In result nominals, they claim, the internal argument (e.g., monet ‘of coins’ in (7)) receives genitive from the N0, while the external argument (e.g., professora Pupkina ‘Professor Pupkin’s’, which they place in a rightward Spec,DP) receives genitive from the D0. (Their analyses differ in that Engelhardt and Trugman treat the latter genitive as a structural case and Rappaport considers it an inherent case.) As for ENs, recall that only one (postnominal) genitive is possible. Contrary to Bošković’s claims, for Engelhardt and Trugman this is because D0 is present but N0 is not; instead, in their analysis a verbal projection is embedded directly under D0. (The trees proposed by Rappaport contain an N0, but he offers no explicit explanation for why the derived noun in (7) licenses inherent genitive to its complement but the derived noun in (1a) does not.)

However, this analysis associating the genitive in ENs with D0 runs into two serious problems. The first problem, noted by Lyutikova (2014), concerns so-called small nominals (SNs; i.e., nominals in which the DP is not projected; see Pereltsvaig 2006). For example, as I have shown elsewhere (Pereltsvaig 2006), quantified subjects that trigger plural agreement on the predicate are DPs, but their counterparts that do not trigger agreement on the predicate (which thus appears in the default 3rd singular neuter form) lack DP. Thus, only agreeing subjects can contain demonstratives.7

(8)

  • V ètom fil’me igral-i [DP (èti) pjat’ izvestnyx

    in this film played-PL these five famous

    aktërov].

    actors

    ‘(These) Five famous actors played in this film.’

  • V ètom fil’me igral-o [SN<DP (*èti) pjat’

    in this film played-NEUT.3SG these five

    izvestnyx aktërov].

    famous actors

    ‘(These) Five famous actors played in this film.’

Assuming both my (2006) analysis and Engelhardt and Trugman’s (1998a,b) and Rappaport’s (1998, 2001, 2004) proposals, one expects that nonagreeing predicates (whose subjects are less than a DP, per my analysis) would be incompatible with a genitive internal argument of an EN that functions as a clausal subject (since the genitive is supposed to be licensed by D0, per Engelhardt and Trugman’s and Rappaport’s proposals). Yet this expectation is not met.

(9)

  • V tot god bylo zaregistrirovano [SN 25

  • in that year was.NEUT.3SG registered.NEUT.3SG 25

  • zaxvatov samolëtov].

  • hijackings.GEN airplanes.GEN

  • ‘In that year, 25 hijackings of airplanes were registered.’

  • (Google hit)

Note further that the possibility of quantified ENs, as in (9), is curious in and of itself. Following Bailyn (2004), among others, I assume that the numeral is merged in the NumP. Setting aside the possibility of approximative inversion (see Yadroff and Billings 1998 for a detailed discussion), the derived noun (zaxvatov ‘hijackings’ in (9)) follows the numeral, strongly suggesting that the derived noun does not raise past NumP to land in DP, as proposed by Engelhardt and Trugman and by Rappaport.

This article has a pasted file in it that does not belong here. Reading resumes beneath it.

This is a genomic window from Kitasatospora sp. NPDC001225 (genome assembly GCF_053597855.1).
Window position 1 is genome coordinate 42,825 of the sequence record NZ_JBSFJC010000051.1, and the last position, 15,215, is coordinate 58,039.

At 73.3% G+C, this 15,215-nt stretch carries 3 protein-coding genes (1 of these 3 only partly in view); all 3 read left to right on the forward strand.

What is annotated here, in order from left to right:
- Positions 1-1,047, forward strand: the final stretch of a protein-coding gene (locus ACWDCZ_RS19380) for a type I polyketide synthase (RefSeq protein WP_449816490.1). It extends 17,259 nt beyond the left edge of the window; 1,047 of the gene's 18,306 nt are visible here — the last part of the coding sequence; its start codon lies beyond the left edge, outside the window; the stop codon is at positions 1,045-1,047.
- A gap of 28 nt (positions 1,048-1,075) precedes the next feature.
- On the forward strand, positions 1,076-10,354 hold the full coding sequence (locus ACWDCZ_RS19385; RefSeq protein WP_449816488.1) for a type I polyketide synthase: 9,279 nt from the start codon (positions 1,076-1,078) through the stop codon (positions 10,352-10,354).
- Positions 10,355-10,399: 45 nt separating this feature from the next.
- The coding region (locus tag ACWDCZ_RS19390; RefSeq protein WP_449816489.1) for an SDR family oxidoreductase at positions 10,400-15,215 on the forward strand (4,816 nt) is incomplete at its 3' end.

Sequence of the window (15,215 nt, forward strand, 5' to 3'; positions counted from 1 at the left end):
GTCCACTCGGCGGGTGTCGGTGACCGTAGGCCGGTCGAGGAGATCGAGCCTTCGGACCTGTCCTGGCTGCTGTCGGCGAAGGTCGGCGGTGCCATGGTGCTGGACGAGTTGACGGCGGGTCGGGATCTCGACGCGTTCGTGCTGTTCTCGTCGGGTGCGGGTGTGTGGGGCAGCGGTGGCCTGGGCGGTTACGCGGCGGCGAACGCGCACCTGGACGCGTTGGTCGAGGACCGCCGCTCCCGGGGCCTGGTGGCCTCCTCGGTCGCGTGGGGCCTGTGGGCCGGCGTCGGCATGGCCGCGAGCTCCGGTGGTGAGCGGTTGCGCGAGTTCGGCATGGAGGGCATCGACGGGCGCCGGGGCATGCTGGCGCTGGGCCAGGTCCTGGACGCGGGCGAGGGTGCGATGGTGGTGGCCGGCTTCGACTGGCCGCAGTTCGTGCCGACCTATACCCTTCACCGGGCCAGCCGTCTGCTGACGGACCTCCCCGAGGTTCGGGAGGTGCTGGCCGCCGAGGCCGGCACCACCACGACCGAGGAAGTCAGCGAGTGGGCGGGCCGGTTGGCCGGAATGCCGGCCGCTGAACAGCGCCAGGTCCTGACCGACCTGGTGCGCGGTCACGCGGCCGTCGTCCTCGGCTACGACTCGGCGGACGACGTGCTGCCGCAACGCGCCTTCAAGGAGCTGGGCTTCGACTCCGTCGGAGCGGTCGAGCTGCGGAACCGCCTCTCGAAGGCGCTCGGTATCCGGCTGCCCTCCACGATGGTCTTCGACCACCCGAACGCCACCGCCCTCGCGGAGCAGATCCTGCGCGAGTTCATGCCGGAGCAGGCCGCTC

A second argument against Engelhardt and Trugman’s and Rappaport’s hypothesis that the genitive on the internal argument in ENs is licensed by D0 comes from interference by numerals. Even in nominals where the DP layer is projected, as in quantified subjects that trigger agreement on the predicate (per my (2006) analysis), the D0 cannot be checking the genitive on the internal argument because the numeral is an intervening case checker: it is a well-described fact of Russian that if a quantified noun phrase appears in a structural case context—that is, nominative or accusative case—the numeral assigns genitive case to its complement. (Babby (1987) calls this the “heterogeneous case pattern” since the numeral appears in the nominative/accusative, but the noun and any attributive adjectives below the numeral appear in the genitive.) Crucially, the case checked by a head outside the nominal (e.g., nominative in (10)) cannot penetrate the case domain of the numeral.

(10)

  • pjat’ izvestnyx kartin

    five.NOM known.GEN paintings.GEN

    ‘five known paintings’

  • *pjat’ izvestnye kartiny

    five.NOM known.NOM paintings.NOM

    Intended: ‘five known paintings’

Going back to ENs, D0 (whether overt or null), which is outside the case domain of the numeral, cannot possibly check the genitive on the internal argument in an EN (samolëtov ‘airplanes.GEN’ in (9) and (11)), which is inside the case domain of the numeral, marked by boldfaced brackets subscripted with GEN.8

(11)

  • V tot god byli zaregistrirovany [DP

    graphic
    25

  • in that year was.PL registered.PL 25